Retinal ischemia is a feature of many ocular pathologies such as glaucoma, DR and retinal vessel occlusion [1]. In experimental studies, CoCl2 is one of the common agents to induce hypoxia [1418]. CoCl2 treatment simulates hypoxia, a key event during ischemic injury, by altering gene and protein expression similarly to ischemia [19]. It induces hypoxia by blocking the degradation of hypoxia-inducible factor-1α (HIF-1α) and subsequent HIF-1α accumulation [20]. Moreover, CoCl2 also induced apoptosis through activation of caspase-3/8, cleavage of anti-apoptotic protein Mcl-1 and generation of reactive oxygen species (ROS) in a variety of in vitro studies [17,21]. In animal studies, CoCl2 has been shown to induce apoptosis and retinal photoreceptor degeneration [22]. In addition, CoCl2-induced hypoxia has been adopted in RGC in vitro [16,23] and in vivo [16]. Accumulation of HIF-1α protein increased expression of heat shock protein-27, and generation of β-amyloid peptide [23] was shown in CoCl2-treated RGC-5 cells. In our results, we demonstrated that CoCl2 attributed to hypoxia-induced injury in RGC-5 cells.

Oxidative stress is one of the key factors leading to neuronal injury. The retina is highly susceptible to oxidative stress because of the high content of polyunsaturated fatty acids and high oxygen consumption [24]. Under normal situations, cells possess several intrinsic antioxidant enzymes such as superoxide dismutase, catalase and glutathione peroxidase to cope with oxidative stress resulted from normal metabolism in our body [3]. However, during injuries such as in ischemia/reperfusion, glaucoma and DR, overproduction of ROS and free radicals overwhelms the intrinsic antioxidant mechanisms [1,3]. RGC is sensitive to oxidative stress in pathological situations in vivo [3] and in vitro [25]. In experimental studies, H2O2 is widely used to induce oxidative stress [25]. Exogenous H2O2 increases intracellular accumulation of ROS [26], apoptosis and leads to loss of cell viability [25] in RGC-5. H2O2-induced apoptosis in RGCs has been shown to be caspase-independent and yet involves the activation of poly(ADP-ribose) polymerase and apoptosis-inducing factor [25]. In the present study, H2O2 also induced significant cell damage to RGC-5 cells, which was comparable to previously found [25].

In the macula, lutein absorbs high energy blue light and protects the retina from oxidative injury [10]. Low levels of lutein intake have been shown to associate with the prevalence of AMD [27]. Lutein supplementation has been shown to improve vision and retard progression of AMD in clinical trial studies [28,29]. To our knowledge, there is no reported toxic effect of lutein even at a high dose of intake [30]. No significant clinical, hematological, biochemical or histopathological side effects were noted in rats fed with 733 mg/kg per day of purified crystalline lutein [10,30]. More importantly, lutein has been regarded and approved safe to be used as a daily supplement and to be included into certain food and beverage application in USA [10]. However, the use of lutein is still limited in treating AMD, which is an outer retinal disease.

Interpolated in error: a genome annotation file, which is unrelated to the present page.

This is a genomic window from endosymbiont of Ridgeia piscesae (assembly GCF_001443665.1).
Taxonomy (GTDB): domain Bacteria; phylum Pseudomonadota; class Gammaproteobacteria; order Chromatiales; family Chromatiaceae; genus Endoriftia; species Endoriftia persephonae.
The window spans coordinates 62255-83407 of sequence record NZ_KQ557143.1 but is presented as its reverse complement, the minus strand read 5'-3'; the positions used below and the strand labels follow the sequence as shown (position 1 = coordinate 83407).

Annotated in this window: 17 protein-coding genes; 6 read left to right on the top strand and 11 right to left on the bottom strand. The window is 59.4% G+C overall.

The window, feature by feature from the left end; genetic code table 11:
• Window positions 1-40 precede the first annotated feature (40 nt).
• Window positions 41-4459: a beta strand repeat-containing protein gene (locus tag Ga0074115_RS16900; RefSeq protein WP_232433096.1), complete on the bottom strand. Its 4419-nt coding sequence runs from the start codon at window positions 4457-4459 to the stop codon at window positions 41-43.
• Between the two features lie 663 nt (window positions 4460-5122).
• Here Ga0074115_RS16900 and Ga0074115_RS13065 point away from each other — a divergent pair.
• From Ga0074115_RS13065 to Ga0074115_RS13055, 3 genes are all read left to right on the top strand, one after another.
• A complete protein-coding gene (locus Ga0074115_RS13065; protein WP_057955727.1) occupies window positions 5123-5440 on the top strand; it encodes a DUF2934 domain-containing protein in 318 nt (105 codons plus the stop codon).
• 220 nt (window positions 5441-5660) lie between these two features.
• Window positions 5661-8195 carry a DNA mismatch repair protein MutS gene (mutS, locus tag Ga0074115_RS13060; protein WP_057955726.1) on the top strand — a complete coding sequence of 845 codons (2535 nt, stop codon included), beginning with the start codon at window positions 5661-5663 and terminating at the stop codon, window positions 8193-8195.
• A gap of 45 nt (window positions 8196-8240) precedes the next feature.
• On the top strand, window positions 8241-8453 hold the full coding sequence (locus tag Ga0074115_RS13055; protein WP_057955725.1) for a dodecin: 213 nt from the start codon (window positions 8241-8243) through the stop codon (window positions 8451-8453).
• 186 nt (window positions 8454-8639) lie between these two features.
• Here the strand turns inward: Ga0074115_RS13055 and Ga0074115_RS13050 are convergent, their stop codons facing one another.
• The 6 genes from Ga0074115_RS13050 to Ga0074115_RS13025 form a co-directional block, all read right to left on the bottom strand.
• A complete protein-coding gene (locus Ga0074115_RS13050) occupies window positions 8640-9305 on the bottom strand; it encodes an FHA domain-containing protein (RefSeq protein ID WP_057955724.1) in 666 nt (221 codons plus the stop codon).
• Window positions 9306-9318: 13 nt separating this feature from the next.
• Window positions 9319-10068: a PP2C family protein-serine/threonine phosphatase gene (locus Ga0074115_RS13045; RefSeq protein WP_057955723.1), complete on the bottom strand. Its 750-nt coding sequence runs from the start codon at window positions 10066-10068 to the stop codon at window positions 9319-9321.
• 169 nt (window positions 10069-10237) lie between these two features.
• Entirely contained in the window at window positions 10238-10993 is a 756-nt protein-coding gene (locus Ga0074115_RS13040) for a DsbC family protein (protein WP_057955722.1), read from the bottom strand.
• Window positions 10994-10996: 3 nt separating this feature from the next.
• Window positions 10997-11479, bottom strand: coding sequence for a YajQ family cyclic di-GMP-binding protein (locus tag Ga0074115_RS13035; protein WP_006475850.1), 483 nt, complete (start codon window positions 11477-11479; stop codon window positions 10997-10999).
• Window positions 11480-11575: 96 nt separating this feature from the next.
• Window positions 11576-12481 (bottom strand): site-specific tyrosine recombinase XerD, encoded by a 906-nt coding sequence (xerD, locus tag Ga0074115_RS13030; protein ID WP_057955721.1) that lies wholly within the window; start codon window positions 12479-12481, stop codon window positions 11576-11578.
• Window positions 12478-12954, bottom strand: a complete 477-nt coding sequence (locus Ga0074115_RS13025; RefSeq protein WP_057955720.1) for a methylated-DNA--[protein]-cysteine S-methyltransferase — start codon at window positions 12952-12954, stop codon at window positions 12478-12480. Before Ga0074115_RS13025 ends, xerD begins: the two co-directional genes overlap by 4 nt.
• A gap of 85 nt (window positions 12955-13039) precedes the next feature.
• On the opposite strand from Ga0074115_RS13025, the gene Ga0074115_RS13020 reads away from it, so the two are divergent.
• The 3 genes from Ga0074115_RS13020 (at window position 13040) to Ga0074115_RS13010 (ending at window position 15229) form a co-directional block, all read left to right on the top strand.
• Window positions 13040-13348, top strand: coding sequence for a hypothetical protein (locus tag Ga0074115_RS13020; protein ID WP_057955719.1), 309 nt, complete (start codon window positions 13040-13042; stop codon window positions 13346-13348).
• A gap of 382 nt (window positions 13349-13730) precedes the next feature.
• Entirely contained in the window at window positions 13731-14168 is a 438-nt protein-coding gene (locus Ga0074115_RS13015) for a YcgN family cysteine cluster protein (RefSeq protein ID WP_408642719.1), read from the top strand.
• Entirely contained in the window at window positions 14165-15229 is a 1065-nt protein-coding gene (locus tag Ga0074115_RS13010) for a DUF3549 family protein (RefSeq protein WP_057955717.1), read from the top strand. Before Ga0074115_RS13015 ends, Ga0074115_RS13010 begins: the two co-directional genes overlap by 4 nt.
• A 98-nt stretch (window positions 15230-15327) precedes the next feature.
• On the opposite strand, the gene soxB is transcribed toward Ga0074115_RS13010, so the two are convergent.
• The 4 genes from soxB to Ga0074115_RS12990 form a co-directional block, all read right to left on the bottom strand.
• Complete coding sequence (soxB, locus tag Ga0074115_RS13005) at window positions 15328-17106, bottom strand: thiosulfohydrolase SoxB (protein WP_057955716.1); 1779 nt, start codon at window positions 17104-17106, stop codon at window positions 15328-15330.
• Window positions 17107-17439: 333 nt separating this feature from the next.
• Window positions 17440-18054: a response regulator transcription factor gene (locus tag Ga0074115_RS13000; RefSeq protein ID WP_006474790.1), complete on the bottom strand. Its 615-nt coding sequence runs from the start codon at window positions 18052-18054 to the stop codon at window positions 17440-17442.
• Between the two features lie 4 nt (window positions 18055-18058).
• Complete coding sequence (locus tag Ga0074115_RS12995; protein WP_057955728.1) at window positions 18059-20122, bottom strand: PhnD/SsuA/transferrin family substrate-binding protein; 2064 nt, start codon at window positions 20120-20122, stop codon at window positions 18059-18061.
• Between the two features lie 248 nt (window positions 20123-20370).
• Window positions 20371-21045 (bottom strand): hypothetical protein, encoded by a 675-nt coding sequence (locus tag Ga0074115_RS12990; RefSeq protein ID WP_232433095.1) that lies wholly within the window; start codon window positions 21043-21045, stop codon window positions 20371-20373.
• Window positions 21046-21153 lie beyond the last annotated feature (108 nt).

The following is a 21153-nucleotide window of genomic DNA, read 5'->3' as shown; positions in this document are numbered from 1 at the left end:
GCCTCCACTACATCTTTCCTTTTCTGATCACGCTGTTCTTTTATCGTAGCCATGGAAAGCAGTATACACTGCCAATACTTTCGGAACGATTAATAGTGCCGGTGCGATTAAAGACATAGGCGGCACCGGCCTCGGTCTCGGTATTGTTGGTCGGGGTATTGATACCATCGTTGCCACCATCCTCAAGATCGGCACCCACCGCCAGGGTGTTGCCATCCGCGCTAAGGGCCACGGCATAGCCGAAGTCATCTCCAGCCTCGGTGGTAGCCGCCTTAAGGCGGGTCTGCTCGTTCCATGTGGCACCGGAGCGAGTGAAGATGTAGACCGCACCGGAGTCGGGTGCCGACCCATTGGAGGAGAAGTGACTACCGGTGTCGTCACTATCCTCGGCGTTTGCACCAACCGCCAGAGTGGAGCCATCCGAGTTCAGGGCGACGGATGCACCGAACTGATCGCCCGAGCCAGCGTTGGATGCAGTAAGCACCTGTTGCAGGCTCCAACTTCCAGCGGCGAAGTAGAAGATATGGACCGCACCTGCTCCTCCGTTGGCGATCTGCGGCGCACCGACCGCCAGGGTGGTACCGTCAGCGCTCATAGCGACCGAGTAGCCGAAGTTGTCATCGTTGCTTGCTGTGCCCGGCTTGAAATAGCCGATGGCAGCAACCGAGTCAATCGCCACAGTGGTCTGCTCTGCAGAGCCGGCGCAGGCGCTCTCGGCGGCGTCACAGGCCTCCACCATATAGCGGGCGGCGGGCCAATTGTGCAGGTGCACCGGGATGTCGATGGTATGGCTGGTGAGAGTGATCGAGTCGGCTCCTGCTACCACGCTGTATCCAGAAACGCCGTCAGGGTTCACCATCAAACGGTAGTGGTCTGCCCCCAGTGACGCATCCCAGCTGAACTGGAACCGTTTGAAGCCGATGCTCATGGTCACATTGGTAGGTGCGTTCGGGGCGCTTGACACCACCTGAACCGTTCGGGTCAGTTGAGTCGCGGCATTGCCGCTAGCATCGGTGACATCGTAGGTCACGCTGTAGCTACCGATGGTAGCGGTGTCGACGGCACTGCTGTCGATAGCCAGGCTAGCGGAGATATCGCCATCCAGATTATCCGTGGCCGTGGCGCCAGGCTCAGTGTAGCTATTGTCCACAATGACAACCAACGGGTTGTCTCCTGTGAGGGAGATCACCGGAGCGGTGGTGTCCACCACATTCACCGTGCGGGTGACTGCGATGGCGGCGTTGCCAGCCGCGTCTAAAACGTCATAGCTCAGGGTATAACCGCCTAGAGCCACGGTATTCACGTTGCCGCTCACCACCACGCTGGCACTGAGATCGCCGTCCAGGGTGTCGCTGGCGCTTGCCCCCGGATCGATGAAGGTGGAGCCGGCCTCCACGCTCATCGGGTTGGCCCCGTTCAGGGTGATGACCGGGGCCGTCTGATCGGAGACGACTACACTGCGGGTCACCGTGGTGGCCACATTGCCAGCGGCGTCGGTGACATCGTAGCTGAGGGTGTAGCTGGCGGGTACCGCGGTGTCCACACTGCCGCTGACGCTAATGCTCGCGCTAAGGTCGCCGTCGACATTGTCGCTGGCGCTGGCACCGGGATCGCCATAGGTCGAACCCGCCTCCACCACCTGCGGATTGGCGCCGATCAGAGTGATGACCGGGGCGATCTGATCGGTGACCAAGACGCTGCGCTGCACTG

Recently, intensive efforts have been made to explicate the neuroprotective effects of carotenoids in ocular diseases in vivo [12,31,32] and in vitro [5,33]. Lutein treatment in DR mice restored malondialdehyde and glutathione protein levels, glutathione peroxidase activity as well as electroretinogram response to control values [31]. Lutein also reversed the activation of factor-kappa B transcription, which is involved in oxidative stress and inflammation response [31]. In mice with retinal inflammation, lutein reduced inflammatory response and oxidative stress through reversal of STAT3 activation, downstream of inflammatory cytokine signals [32]. In addition, the activation of glial fibrillary acidic protein, an indicator of pathological change of Muller glial cells, was prevented in animal treated with lutein. In our recently reported study, we found that lutein was also protective to inner retinal neurons in ischemia/reperfusion injury in vivo [12]. Reduced immunoreactivity of nitrotyrosine and poly(ADP-ribose) in the inner retina, indicating a reduced oxidative stress, was observed in lutein-treated ischemic retina. Effects of carotenoids on a specific cell population were investigated using an in vitro approach. Zeaxanthin and astaxanthin have been shown to protect RGC-5 cells from oxidative injuries [5,33]. In the present study, our results suggested that lutein treatment protected RGC-5 from CoCl2-induced chemical hypoxia and H2O2-induced oxidative stress. Indeed, it has been proposed that lutein can effectively reduce the intracellular accumulation of H2O2 by scavenging H2O2 and superoxide as well as inhibit NFκB-regulated inflammatory gene expression in lipopolysaccharide-stimulated macrophages in vivo and in vitro [34]. This indicates that lutein is able to penetrate into cells and scavenge intracellular H2O2 to prevent cell damage. Furthermore, lutein-binding protein [35] and retinal tubulin [36] are found in the ganglion cell layer of primate retina and bovine retina. These proteins are suggested to be involved in lutein transport. However, further study is necessary to investigate the expression and localization of lutein-bind protein in rodents and the RGC-5 cell line.